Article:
Regarding Ward’s theoretical work, there are a few interesting remarks. For example, the fact that he focused on “anarchist solutions” (15) to broad problems, providing anarchist blueprints for organising transport, schools, agriculture and others, something the anarchist movement has been notoriously cautious of doing for fear of imposing anarchist ideals on non-anarchists. Ward believed that anarchism is a way of organising workplaces, education, communities, and a series of practical actions that can be implemented without waiting for the revolution. Interestingly, instead of Anarchism: a Very Short Introduction, he wanted to call his book Anarchy as a Theory of Organisation. The main cornerstone of his theory seems to be the belief that as long as people have access to resources and are left in charge of their own destiny, they will act like anarchists – organising their lives much better than any hierarchically structured society or bureaucracy could ever do. Moreover, one does not need to identify or even be familiar with anarchist principles to act in cooperation and mutual aid, thus Ward’s favourite image of anarchism always alive as “seeds beneath the snow”. Finally, Ward was remarkable among anarchist academics in the breadth of his topics of research – for example, one of his most interesting contributions was his work on children and the urban environment where he explores questions of informal education and the role of communities in bringing up children. His main argument was that schools perpetrate social inequality and injustice, and children are progressively less and less involved in their neighbourhoods and more often seen as a nuisance or a problem. This research and perspective served as an inspiration to various social scientists in later years. Ward was of course also interested in more ‘typically’ anarchist topics such as squatting, for example, and in Cotters and Squatters (2002) he explores the history of rural land settlements and the evolution of the squatter’s movement.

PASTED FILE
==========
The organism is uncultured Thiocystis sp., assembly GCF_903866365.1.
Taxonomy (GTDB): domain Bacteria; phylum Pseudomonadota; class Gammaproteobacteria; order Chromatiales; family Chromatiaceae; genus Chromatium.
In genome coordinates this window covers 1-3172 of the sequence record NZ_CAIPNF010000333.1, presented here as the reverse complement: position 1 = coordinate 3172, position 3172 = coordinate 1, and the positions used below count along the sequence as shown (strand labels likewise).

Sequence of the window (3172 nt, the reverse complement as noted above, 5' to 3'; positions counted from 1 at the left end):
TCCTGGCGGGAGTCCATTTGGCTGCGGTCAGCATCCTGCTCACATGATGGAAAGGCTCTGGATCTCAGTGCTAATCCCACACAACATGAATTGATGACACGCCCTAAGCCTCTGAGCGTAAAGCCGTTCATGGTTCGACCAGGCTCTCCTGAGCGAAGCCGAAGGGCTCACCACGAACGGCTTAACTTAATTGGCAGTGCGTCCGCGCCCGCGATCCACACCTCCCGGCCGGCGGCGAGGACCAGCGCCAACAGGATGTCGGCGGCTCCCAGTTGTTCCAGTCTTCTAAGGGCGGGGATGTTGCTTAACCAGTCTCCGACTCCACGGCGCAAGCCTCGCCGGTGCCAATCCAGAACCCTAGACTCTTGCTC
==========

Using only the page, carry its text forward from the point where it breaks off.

However, in the few places where theory comes up in Talking Anarchy it seems to remain at the level of personal opinions – every theoretical question, for example, is followed by a personal one which hinders there being any follow-up. Moreover, in a few places it feels like questions are deliberately not asked. I am here particularly referring to Ward’s memories of the feminist movement and the attempts of various anarchists to change what they saw as sexually repressed British society, promoting rights for contraception and abortion, and equality for women. He goes on to recall the amount of unpaid work women did for the anarchist movement, such as organising the production and distribution of anarchist materials, organising meetings and raising funds, which ought also to raise the question of the lack of, or underrepresentation of, female contributors to Freedom. Moreover, as some might recall, Freedom was often criticised for being a male-dominated publication whose authors are “resiliently sexist” (Zero Collective 7). Even though the split between anarcho-feminists and anarchists might be an uncomfortable issue In which Ward doesn’t want to situate himself, it would have been interesting to hear his reflections on it, and perhaps also on his own efforts as a male anarchist to show solidarity and practical support to women and non-binary people. Another similar instance is when David Goodway starts asking about the ‘practical’ living politics of Ward’s life at the moment – with the question “Are you a vegetarian?” (89). He replies non-committedly, and immediately afterwards condemns activists who have issued death threats to pharmacological researchers (90). This sentiment is unlikely to go down well with many of today’s activists and anarchists and appears to skirt around what is now a very prominent issue.